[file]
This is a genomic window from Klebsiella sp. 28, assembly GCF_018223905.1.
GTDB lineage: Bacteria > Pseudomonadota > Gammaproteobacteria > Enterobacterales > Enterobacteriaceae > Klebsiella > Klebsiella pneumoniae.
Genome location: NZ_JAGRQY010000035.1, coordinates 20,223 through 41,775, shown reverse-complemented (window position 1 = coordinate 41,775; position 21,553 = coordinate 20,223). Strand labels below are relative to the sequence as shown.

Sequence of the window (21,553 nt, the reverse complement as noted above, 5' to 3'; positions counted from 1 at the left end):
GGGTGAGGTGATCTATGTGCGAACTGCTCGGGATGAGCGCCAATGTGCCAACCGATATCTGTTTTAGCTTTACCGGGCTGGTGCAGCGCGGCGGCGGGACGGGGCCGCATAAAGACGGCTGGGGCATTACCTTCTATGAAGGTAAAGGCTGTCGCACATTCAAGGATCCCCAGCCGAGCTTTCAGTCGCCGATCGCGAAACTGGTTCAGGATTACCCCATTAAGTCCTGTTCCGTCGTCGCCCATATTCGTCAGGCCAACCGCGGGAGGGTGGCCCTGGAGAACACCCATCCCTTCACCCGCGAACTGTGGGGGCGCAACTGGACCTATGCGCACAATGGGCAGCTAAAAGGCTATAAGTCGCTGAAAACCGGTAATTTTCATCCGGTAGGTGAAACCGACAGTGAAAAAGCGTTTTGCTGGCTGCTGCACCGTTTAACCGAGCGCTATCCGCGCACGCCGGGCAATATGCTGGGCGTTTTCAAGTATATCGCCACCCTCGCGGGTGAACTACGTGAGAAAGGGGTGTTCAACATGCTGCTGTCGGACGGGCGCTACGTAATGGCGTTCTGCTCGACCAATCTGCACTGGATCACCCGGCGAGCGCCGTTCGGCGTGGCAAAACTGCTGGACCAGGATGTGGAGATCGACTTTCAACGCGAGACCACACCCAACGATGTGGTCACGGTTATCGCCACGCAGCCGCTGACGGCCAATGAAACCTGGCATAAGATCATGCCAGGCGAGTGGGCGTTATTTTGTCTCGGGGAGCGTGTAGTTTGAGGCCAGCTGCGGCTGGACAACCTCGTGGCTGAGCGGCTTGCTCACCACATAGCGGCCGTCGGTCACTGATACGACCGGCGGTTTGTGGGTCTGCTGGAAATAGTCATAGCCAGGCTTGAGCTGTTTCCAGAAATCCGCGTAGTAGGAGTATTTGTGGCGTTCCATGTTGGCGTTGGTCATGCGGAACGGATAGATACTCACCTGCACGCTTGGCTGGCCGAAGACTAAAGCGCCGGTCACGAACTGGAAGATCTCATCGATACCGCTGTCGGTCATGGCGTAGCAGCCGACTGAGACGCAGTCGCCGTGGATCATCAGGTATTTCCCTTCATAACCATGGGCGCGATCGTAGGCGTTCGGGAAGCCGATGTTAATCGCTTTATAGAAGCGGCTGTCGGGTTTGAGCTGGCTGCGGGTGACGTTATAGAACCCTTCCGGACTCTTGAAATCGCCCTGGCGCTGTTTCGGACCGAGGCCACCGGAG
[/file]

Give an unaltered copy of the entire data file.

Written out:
This is a genomic window from Klebsiella sp. 28, assembly GCF_018223905.1.
GTDB lineage: Bacteria > Pseudomonadota > Gammaproteobacteria > Enterobacterales > Enterobacteriaceae > Klebsiella > Klebsiella pneumoniae.
Genome location: NZ_JAGRQY010000035.1, coordinates 20,223 through 41,775, shown reverse-complemented (window position 1 = coordinate 41,775; position 21,553 = coordinate 20,223). Strand labels below are relative to the sequence as shown.

Sequence of the window (21,553 nt, the reverse complement as noted above, 5' to 3'; positions counted from 1 at the left end):
GGGTGAGGTGATCTATGTGCGAACTGCTCGGGATGAGCGCCAATGTGCCAACCGATATCTGTTTTAGCTTTACCGGGCTGGTGCAGCGCGGCGGCGGGACGGGGCCGCATAAAGACGGCTGGGGCATTACCTTCTATGAAGGTAAAGGCTGTCGCACATTCAAGGATCCCCAGCCGAGCTTTCAGTCGCCGATCGCGAAACTGGTTCAGGATTACCCCATTAAGTCCTGTTCCGTCGTCGCCCATATTCGTCAGGCCAACCGCGGGAGGGTGGCCCTGGAGAACACCCATCCCTTCACCCGCGAACTGTGGGGGCGCAACTGGACCTATGCGCACAATGGGCAGCTAAAAGGCTATAAGTCGCTGAAAACCGGTAATTTTCATCCGGTAGGTGAAACCGACAGTGAAAAAGCGTTTTGCTGGCTGCTGCACCGTTTAACCGAGCGCTATCCGCGCACGCCGGGCAATATGCTGGGCGTTTTCAAGTATATCGCCACCCTCGCGGGTGAACTACGTGAGAAAGGGGTGTTCAACATGCTGCTGTCGGACGGGCGCTACGTAATGGCGTTCTGCTCGACCAATCTGCACTGGATCACCCGGCGAGCGCCGTTCGGCGTGGCAAAACTGCTGGACCAGGATGTGGAGATCGACTTTCAACGCGAGACCACACCCAACGATGTGGTCACGGTTATCGCCACGCAGCCGCTGACGGCCAATGAAACCTGGCATAAGATCATGCCAGGCGAGTGGGCGTTATTTTGTCTCGGGGAGCGTGTAGTTTGAGGCCAGCTGCGGCTGGACAACCTCGTGGCTGAGCGGCTTGCTCACCACATAGCGGCCGTCGGTCACTGATACGACCGGCGGTTTGTGGGTCTGCTGGAAATAGTCATAGCCAGGCTTGAGCTGTTTCCAGAAATCCGCGTAGTAGGAGTATTTGTGGCGTTCCATGTTGGCGTTGGTCATGCGGAACGGATAGATACTCACCTGCACGCTTGGCTGGCCGAAGACTAAAGCGCCGGTCACGAACTGGAAGATCTCATCGATACCGCTGTCGGTCATGGCGTAGCAGCCGACTGAGACGCAGTCGCCGTGGATCATCAGGTATTTCCCTTCATAACCATGGGCGCGATCGTAGGCGTTCGGGAAGCCGATGTTAATCGCTTTATAGAAGCGGCTGTCGGGTTTGAGCTGGCTGCGGGTGACGTTATAGAACCCTTCCGGACTCTTGAAATCGCCCTGGCGCTGTTTCGGACCGAGGCCACCGGAG